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Rumor: Chevrolet to Cancel the Volt by 2022

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The future of the Chevrolet Volt hybrid isn't looking too bright, even with GM's new emphasis on electric models

2016 Volt

Once the pinnacle of GM’s electric/hybrid technology, the Volt might be facing its last few years of production

General Motors shocked the world late last year when it announced that it would introduce 20 new electric vehicles by 2023. One of GM’s current electric/hybrid models will reportedly not be a part of that upcoming lineup.

Rumors suggest that Chevrolet will cancel production for its Volt vehicle by 2022.

Recognition for the Volt: Wards 10 Best Engines list recognizes 2017 Chevy Volt

AutoForecast Solutions reports that production of the Volt at GM’s Detroit-Hamtramck location will cease by the time that 2022 rolls around. This will make room for the production of all-electric cars and crossovers at the plant.

These aren’t the first murmurs of an early demise for the Volt. It was included on a list of list of passenger car models rumored to be exiting production in the next few years.

That list, courtesy of sources familiar with GM’s current plans, included the Buick LaCrosse, the Cadillac CT6, the Cadillac XTS, the Chevrolet Sonic, the Chevrolet Impala, and the Volt. The cancellation of some of these models, like the XTS, has already been confirmed.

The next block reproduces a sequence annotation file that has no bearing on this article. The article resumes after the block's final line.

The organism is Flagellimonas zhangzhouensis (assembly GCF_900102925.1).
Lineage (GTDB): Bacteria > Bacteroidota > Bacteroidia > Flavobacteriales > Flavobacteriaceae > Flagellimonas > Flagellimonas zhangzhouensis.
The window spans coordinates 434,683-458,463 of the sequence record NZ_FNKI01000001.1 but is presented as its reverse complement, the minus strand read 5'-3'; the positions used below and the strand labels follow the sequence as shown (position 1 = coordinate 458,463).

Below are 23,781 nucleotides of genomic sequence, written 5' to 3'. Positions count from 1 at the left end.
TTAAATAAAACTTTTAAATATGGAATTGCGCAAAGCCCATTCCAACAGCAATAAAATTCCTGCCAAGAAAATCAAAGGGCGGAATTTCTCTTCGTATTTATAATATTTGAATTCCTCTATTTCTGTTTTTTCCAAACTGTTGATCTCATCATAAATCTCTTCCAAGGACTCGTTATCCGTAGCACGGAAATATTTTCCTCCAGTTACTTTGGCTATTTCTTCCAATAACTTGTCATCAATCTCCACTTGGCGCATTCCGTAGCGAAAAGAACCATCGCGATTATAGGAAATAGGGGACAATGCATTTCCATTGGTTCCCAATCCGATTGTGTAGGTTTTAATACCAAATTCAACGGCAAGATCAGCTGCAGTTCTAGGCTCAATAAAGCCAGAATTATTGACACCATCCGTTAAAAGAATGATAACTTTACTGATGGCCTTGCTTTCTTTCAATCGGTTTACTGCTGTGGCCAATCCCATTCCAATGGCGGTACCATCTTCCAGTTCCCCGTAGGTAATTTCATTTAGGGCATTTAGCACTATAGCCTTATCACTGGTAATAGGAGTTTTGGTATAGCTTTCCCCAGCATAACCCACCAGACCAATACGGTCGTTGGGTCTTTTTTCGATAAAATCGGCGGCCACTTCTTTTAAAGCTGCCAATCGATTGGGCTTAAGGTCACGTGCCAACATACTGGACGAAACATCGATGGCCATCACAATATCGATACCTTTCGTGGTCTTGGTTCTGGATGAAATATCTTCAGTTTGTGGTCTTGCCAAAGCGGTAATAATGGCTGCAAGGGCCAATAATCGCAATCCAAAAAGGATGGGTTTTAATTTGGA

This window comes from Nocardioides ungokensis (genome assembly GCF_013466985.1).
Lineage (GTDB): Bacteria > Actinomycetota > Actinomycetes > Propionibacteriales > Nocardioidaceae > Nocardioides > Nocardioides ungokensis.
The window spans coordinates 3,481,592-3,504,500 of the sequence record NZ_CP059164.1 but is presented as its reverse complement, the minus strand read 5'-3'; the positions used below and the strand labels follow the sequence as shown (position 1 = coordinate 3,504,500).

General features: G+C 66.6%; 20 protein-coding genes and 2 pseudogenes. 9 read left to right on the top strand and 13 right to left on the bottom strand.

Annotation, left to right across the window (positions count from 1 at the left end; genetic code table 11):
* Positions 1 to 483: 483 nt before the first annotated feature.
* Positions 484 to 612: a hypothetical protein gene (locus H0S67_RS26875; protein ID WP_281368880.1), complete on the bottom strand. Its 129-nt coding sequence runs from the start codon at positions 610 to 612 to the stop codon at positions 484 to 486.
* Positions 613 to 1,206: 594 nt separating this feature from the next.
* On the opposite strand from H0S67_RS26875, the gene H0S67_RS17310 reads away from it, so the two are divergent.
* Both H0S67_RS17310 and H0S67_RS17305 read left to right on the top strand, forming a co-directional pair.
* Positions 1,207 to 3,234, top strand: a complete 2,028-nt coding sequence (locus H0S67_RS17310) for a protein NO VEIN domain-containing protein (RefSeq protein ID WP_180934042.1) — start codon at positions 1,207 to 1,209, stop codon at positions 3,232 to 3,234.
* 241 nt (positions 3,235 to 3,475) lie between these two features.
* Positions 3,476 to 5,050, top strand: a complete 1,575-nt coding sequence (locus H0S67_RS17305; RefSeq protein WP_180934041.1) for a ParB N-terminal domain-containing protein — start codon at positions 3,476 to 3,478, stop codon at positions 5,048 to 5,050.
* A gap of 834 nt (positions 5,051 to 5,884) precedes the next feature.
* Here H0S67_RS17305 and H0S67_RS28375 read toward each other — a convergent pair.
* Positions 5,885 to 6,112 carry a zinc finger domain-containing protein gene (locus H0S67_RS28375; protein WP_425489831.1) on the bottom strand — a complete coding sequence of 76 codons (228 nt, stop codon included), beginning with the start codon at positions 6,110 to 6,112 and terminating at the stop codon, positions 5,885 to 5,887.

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That same report suggested that the Chevrolet Volt would be replaced with a hybrid crossover. Of course, the rapid development of electric models by GM might convince the automaker to skip the hybrid technology altogether and develop an all-electric crossover in its place.

Following the Volt’s redesign in 2016, sales increased by 60%. However, by the end of last year, Chevy Volt sales were down by 17.7%.

2017 Chevrolet Bolt

During its first full year on the market, the Chevrolet Bolt EV managed to outsell its hybrid-based cousin

Meanwhile, the Volt’s all-electric cousin, the Bolt, managed to outsell the hybrid model during 2017, the Bolt’s first year of nationwide release. Chevrolet sold 23,297 Bolts in 2017, whereas it only sold 20,349 Volts during the same period.

While the Chevrolet Volt may have been a true automotive marvel when it was first introduced to the market in 2011, rapidly-advancing technology might just leave the Volt behind in the dust during the next few years.

News Sources: GM Authority, Autoblog